Additional References for Creating an IP Access List to Filter TCP Flags

    Related Documents

    Related Topic

    Document Title

    Cisco IOS commands

    Cisco IOS Master Commands List, All Releases

    Security Commands

    Order of access list entries

    "Refining an IP Access List"

    Access list entries based on time of day or week

    "Refining an IP Access List”

    Packets with noninitial fragments

    "Refining an IP Access List”

    Filtering on IP Options, TCP flags, noncontiguous ports, or TTL values

    “Creating an IP Access List to Filter IP Options, TCP Flags, Noncontiguous Ports, or TTL Values”

    Access to virtual terminal lines

    "Controlling Access to a Virtual Terminal Line”

    Routing updates and policy routing

    “Configuring Routing Protocol-Independent Features” modules in the Cisco IOS IP Routing Protocols Configuration Guide

    Traffic identification or classification for features such as congestion avoidance, congestion management, and priority queuing

    “Regulating Packet Flow on a Per-Interface Basis--Using Generic Traffic Shaping” module in the Quality of Service Solutions Configuration Guide

    Technical Assistance

    Description

    Link

    The Cisco Support and Documentation website provides online resources to download documentation, software, and tools. Use these resources to install and configure the software and to troubleshoot and resolve technical issues with Cisco products and technologies. Access to most tools on the Cisco Support and Documentation website requires a Cisco.com user ID and password.

    http:/​/​www.cisco.com/​cisco/​web/​support/​index.html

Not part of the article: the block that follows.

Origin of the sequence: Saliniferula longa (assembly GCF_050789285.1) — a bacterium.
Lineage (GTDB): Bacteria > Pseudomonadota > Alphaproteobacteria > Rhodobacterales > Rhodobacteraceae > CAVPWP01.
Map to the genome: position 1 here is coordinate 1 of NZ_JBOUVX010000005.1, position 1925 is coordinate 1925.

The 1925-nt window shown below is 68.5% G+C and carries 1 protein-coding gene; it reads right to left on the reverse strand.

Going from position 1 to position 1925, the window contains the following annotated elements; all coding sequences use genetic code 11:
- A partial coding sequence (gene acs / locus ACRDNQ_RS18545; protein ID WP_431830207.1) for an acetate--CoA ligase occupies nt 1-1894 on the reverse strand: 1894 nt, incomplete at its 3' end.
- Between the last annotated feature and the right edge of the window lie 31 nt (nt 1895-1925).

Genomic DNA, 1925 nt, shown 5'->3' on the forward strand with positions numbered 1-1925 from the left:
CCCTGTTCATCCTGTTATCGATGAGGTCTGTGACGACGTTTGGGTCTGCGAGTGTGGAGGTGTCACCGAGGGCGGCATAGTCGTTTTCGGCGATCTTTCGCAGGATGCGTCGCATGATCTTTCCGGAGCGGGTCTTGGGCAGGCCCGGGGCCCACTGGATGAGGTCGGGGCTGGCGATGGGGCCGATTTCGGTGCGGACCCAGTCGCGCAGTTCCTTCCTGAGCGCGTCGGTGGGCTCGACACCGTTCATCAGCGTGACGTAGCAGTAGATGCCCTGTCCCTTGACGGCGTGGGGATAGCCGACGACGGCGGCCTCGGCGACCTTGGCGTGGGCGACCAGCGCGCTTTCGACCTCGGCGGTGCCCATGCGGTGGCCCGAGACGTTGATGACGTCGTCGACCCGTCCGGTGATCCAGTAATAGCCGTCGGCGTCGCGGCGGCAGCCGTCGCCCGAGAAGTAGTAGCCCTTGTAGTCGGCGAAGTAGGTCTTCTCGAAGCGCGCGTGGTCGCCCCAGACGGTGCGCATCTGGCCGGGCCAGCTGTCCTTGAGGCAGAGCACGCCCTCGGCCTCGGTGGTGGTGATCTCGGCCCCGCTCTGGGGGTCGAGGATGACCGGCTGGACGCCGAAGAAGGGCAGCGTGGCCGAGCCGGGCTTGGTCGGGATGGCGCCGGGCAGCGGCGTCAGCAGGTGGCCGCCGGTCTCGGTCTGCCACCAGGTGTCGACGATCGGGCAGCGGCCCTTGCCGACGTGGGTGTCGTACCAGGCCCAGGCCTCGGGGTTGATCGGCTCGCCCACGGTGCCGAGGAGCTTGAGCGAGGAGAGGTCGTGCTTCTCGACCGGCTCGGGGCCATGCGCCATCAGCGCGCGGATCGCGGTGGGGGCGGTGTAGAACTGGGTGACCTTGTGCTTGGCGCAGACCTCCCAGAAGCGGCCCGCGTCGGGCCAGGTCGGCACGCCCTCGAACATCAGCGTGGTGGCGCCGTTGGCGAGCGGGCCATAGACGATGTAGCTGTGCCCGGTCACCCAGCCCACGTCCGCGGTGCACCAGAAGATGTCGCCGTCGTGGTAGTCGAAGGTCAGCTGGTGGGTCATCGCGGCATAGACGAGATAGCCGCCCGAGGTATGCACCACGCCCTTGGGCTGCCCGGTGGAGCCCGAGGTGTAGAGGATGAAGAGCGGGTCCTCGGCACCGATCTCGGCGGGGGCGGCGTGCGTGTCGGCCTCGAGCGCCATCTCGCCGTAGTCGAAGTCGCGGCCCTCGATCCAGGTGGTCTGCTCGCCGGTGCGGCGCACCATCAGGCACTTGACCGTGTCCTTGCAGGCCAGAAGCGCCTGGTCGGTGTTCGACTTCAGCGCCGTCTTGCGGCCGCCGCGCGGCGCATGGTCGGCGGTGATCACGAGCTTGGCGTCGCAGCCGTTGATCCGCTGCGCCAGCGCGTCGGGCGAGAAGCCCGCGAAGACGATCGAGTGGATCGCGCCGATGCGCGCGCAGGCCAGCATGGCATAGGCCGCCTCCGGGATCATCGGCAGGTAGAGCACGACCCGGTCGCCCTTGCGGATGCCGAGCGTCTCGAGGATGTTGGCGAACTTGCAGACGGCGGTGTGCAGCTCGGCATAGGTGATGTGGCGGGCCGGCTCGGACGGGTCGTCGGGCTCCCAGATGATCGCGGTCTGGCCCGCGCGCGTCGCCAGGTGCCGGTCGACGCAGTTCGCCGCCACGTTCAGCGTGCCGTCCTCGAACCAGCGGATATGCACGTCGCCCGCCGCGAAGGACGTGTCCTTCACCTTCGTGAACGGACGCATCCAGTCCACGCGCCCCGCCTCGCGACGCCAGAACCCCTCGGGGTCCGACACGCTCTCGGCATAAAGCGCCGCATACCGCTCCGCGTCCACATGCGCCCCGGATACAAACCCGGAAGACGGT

Feature Information for Creating an IP Access List to Filter TCP Flags

    The following table provides release information about the feature or features described in this module. This table lists only the software release that introduced support for a given feature in a given software release train. Unless noted otherwise, subsequent releases of that software release train also support that feature.

    Use Cisco Feature Navigator to find information about platform support and Cisco software image support. To access Cisco Feature Navigator, go to www.cisco.com/​go/​cfn. An account on Cisco.com is not required.

    Table 2 Feature Information for Creating an IP Access List to Filter TCP Flags

    Feature Name

    Releases

    Feature Configuration Information

    ACL TCP Flags Filtering

    12.2(25)S

    12.3(4)T

    Cisco IOS XE Release 3.5.0E

    This feature provides a flexible mechanism for filtering on TCP flags. Before Cisco IOS Release 12.3(4)T, an incoming packet was matched if any TCP flag in the packet matched a flag specified in the access control entry (ACE). This behavior allowed for a security loophole, because packets with all flags set could get past the access control list (ACL). The ACL TCP Flags Filtering feature allows you to select any combination of flags on which to filter. The ability to match on a flag set and on a flag not set gives you a greater degree of control for filtering on TCP flags, thus enhancing security.